Our parents had it easy. They retired with a pension and the luxury of letting other people worry about the financial world. We have more control over our retirement funds, but also more responsibility for our financial future. We have to pay attention to how inflation, interest rates and the stock and bond markets will affect our IRA or 401(k), and whether we will have enough money to cover the expenses of our final years. We even have to worry about Social Security.
1. Do figure out the best time to begin Social Security. Most experts advise us to wait before applying for Social Security benefits. You get a roughly 7 percent increase for every year you delay after age 62, up until age 70. And you’d be hard pressed to find any investment offering that high a risk-free rate of return. But most people ignore this advice. Why? Because they have higher priorities than the rate of return on their money. The best strategy is to start Social Security as soon as you need it. If your job is killing you, then it makes sense to retire early, at age 62 or 64, and go on Social Security. But if you enjoy your job, still have kids at home and have an average life expectancy, then you need that money later on more than you need it now, and it pays to keep on working.
2. Do keep most of your savings in the stock market. The market goes up and down, but over time it grows at a rate higher than inflation. Other investments such as gold or real estate may beat the stock market for limited periods, but the stock market almost always wins out in the long run. Numerous studies have shown that the best results come not from trying to beat the market, but from matching it in low-cost, no-load index mutual funds or ETFs, such as the Vanguard Total Stock Market Index Fund (VTSMX) or Vanguard S&P 500 ETF (VOO). Other fund families such as Fidelity and Schwab offer similar low-cost, broad-based funds.
3. Do own some bonds. Most financial experts believe that interest rates are currently very low, and the price of bonds, including corporate bonds, Treasury bonds and municipal bonds, are historically expensive. But experts can be wrong, and low interest rates may stick around for a while. In general, bonds offer more current income and are safer investments than stocks. So investing a portion of your retirement funds in bonds is the prudent thing for a retiree to do. Again, the most practical way for individuals to own bonds is through low-cost mutual funds or ETFs sponsored by major financial institutions.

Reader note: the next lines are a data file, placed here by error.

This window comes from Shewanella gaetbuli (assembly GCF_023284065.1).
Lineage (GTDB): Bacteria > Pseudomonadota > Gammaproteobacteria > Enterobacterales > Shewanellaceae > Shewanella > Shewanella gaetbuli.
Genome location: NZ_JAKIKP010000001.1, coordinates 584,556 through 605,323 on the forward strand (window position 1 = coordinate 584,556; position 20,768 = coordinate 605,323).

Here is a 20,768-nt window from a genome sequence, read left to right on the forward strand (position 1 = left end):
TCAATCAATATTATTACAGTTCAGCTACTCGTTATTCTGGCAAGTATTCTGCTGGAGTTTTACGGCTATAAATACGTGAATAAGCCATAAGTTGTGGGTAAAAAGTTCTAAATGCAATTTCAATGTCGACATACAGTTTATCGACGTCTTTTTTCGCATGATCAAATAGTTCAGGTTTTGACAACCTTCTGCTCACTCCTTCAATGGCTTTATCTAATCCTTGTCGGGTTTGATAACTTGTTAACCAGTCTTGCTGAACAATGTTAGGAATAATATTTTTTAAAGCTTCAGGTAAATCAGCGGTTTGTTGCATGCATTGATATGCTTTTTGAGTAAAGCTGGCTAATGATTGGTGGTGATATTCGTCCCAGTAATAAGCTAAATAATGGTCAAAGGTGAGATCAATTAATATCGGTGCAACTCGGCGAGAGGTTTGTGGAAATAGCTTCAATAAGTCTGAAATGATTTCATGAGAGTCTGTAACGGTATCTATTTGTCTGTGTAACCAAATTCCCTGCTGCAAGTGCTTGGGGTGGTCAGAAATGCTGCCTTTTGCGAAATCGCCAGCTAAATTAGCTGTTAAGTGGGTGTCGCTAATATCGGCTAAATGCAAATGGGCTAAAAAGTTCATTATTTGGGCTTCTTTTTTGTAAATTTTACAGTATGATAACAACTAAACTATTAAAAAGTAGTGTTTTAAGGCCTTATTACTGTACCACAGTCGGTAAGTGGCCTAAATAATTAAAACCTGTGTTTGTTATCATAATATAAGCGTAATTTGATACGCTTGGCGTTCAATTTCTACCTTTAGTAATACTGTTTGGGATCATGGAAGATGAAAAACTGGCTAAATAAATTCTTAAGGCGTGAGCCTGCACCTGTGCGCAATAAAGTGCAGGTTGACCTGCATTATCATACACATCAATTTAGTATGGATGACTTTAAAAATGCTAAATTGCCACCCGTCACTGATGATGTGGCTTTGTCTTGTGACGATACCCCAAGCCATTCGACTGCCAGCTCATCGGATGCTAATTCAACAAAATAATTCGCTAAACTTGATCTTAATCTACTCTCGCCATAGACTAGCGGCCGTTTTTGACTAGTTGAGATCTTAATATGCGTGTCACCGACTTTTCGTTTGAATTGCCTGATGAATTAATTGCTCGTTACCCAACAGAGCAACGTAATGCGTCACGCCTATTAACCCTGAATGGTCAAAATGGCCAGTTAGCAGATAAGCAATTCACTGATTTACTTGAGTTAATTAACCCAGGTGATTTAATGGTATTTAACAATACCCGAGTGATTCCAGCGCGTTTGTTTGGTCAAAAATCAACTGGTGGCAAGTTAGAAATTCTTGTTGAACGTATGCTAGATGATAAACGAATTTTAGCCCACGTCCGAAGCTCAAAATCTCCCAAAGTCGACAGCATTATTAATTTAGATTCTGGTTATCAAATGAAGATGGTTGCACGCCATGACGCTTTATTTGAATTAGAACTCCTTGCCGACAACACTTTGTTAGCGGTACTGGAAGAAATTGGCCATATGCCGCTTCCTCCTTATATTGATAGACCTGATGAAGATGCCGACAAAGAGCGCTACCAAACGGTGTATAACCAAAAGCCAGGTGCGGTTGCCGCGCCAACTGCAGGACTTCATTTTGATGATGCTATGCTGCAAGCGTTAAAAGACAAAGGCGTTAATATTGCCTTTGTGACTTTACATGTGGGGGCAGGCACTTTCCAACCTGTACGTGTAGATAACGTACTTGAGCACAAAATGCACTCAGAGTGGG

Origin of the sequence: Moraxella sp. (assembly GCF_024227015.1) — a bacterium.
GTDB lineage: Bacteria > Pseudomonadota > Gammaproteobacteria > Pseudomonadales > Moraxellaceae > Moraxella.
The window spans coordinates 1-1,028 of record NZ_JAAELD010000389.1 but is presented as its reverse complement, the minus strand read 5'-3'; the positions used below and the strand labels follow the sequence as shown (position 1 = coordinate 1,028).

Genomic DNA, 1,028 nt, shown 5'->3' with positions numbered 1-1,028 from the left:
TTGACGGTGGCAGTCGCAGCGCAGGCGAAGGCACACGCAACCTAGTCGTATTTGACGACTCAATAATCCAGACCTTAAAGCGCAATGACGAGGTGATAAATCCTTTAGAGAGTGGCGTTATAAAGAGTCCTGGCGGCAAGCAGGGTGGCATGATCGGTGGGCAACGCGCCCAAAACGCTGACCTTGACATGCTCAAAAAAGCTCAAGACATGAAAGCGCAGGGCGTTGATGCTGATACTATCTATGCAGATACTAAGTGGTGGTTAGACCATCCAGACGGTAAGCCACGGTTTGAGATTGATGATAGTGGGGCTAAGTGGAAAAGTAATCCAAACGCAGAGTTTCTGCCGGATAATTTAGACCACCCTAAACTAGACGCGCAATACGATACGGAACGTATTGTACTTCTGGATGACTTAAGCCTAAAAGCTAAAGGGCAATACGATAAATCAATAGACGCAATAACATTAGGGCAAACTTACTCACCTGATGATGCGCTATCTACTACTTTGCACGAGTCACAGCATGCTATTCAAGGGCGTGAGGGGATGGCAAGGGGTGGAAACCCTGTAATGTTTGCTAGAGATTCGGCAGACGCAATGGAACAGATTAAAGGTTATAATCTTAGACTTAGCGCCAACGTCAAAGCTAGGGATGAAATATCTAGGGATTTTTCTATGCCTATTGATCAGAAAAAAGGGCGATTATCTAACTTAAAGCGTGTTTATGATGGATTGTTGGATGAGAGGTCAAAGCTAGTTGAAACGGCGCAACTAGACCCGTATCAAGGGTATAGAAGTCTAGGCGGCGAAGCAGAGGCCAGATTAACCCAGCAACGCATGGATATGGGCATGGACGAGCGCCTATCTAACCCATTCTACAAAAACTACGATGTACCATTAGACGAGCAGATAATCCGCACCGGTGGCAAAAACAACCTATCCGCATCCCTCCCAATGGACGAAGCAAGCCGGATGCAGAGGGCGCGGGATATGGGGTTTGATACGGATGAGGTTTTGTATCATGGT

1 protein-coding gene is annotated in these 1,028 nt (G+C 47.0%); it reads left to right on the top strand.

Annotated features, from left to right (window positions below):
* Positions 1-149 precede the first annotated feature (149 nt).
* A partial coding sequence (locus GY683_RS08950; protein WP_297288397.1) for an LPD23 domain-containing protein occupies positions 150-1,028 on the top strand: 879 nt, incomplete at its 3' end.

4. Do keep a lump sum in cash. You can always stash a bundle of bills under your mattress. But you're less likely to lose it if you keep it in a money market mutual fund or certificate of deposit in a bank. Some people recoil at going to the bank for a CD because of the low interest rates currently offered to depositors, typically less than 1 percent. Nevertheless, with the economy as volatile as it's been, retirees need to limit risk by keeping up to a year's expenses in a federally insured bank deposit.
5. Do economize when you can. Nobody likes to face this fact, but retirees by definition live on a fixed income. We no longer get raises at work, unless you count the 1.5 percent Social Security increase slated for 2014, which will likely be eaten up by higher medical bills. So retirees should think long and hard before taking on new debt. And if you haven't already, now is the time to finally develop the skills to live within your budget.
6. Don't invest in Twitter or any other high-flying stock. Retirement is not a time to take on additional risk. So however much the commentators on CNBC gush about Twitter or Facebook or other Internet stocks – or, really, any stocks in general – just remember that financial reports on TV or in the popular press are produced more for entertainment than information. So go ahead and be entertained. But do not be tempted to gamble away your future.
Tom Sightings is a former publishing executive who was eased into early retirement in his mid-50s. He lives in the New York area and blogs at Sightings at 60, where he covers health, finance, retirement and other concerns of baby boomers who realize that somehow they have grown up.